b. G1 (reproductive growth 1)- Here the cell begins to manufacture enough organelles to supply two cells. These include mitochondria, ER, etc. It is here that the centrioles divide.

c. S (synthetic phase) - Here the DNA replicates.

d. G2 (reproductive growth 2) - In this phase the enzymes needed for cell division and synthesized and positioned. Centriole duplication is completed.

2. M phase (mitosis) - This is where cell division may occur. Actually cell division consists of two distinct processes, mitosis or nuclear division, and cytokinesis or division of the cell proper.

a. Mitosis must always proceeds cytokinesis because each cell usually requires a nucleus with a copy of the genetic code.

b. Cytokinesis does not have to follow mitosis and there are cells which are multinucleated (skeletal muscle cells) because they have undergone mitosis but not cytokinesis.

c. The process of mitosis is divided into four phases.

(1) Prophase - This first phase of mitosis includes the following events.

(a) Appearance of the duplicated chromosomes.

(b) Migration of the centrioles to the poles of the cell.

(c) Formation of the spindle between the poles.

(d) Disappearance of the nuclear membrane and the nucleoli.

(2) Metaphase

(a) The chromosomes arrange themselves such that the centromeres (bodies that hold the duplicated chromosomes together) lie on the equator, midway between the poles of the cell.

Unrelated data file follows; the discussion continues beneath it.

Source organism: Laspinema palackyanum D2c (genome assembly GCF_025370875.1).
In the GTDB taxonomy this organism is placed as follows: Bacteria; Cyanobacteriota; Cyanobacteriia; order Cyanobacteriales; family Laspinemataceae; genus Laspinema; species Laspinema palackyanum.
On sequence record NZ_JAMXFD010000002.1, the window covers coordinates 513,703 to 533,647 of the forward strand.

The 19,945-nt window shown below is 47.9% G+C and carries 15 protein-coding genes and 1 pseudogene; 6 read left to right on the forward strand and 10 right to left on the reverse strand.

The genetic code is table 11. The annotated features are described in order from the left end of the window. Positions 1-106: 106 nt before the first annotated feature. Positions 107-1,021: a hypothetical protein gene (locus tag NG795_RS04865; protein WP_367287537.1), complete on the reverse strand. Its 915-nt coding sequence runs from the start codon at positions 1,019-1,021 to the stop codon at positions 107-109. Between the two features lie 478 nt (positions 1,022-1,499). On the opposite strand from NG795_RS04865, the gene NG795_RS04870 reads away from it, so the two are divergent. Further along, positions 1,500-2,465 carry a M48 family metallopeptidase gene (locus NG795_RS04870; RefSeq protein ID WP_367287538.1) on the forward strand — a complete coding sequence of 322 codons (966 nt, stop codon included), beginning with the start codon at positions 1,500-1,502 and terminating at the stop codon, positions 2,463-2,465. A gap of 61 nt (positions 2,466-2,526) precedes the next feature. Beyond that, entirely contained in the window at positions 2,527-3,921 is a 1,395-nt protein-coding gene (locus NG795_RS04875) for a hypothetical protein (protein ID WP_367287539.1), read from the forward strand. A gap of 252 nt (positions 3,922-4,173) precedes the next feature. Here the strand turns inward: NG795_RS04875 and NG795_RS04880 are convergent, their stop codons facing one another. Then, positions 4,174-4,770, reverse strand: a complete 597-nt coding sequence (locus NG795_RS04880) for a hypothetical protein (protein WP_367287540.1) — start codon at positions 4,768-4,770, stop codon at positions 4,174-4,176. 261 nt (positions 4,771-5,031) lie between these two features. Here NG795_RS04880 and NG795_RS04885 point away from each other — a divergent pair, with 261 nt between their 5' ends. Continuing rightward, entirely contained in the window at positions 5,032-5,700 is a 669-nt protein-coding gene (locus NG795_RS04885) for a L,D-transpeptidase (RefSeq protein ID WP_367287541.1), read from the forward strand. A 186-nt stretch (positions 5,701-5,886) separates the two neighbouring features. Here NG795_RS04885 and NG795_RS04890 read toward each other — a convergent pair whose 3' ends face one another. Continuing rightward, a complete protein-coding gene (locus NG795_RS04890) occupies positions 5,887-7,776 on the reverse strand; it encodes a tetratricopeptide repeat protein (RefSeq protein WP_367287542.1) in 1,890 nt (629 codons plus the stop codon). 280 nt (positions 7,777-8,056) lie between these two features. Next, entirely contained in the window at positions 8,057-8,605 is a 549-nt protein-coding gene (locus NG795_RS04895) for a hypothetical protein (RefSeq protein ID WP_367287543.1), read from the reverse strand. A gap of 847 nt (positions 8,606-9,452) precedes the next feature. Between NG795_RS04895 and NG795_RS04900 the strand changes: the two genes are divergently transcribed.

(3) Anaphase

(a) The centromeres split and the duplicated chromosomes separate, each sister chromosome moving to the opposite pole.

(4) Telophase - The events here are essentially the opposite of prophase.

(a) The chromosomes reach the poles, uncoil, and disappear.

(b) The spindle disappears.

(c) The nuclear membrane reforms.

(d) Nucleoli reappear.

  1. Cytokinesis - If the cell is going to divide then cytokinesis will occur during the telophase period of mitosis. It occurs by the formation of a constriction around the equator of the cell. A furrow develops around the equator which gets deeper until the cell literally pinches itself in half. The result is two daughter cells with identical genetic information.

H. Apoptosis - This is programmed cell death where cells literally commit suicide. This is part of the normal developmental process. For example, during the development of the nervous system numerous cells are formed. Then selective cells undergo aptoptosis and by doing so sculpt out the final pathways of the nervous system. It is also important in the development of the immune system. It is also important in prevention of disease, cells that become diseased destroy themselves. When this process fails, diseases such as cancer develop.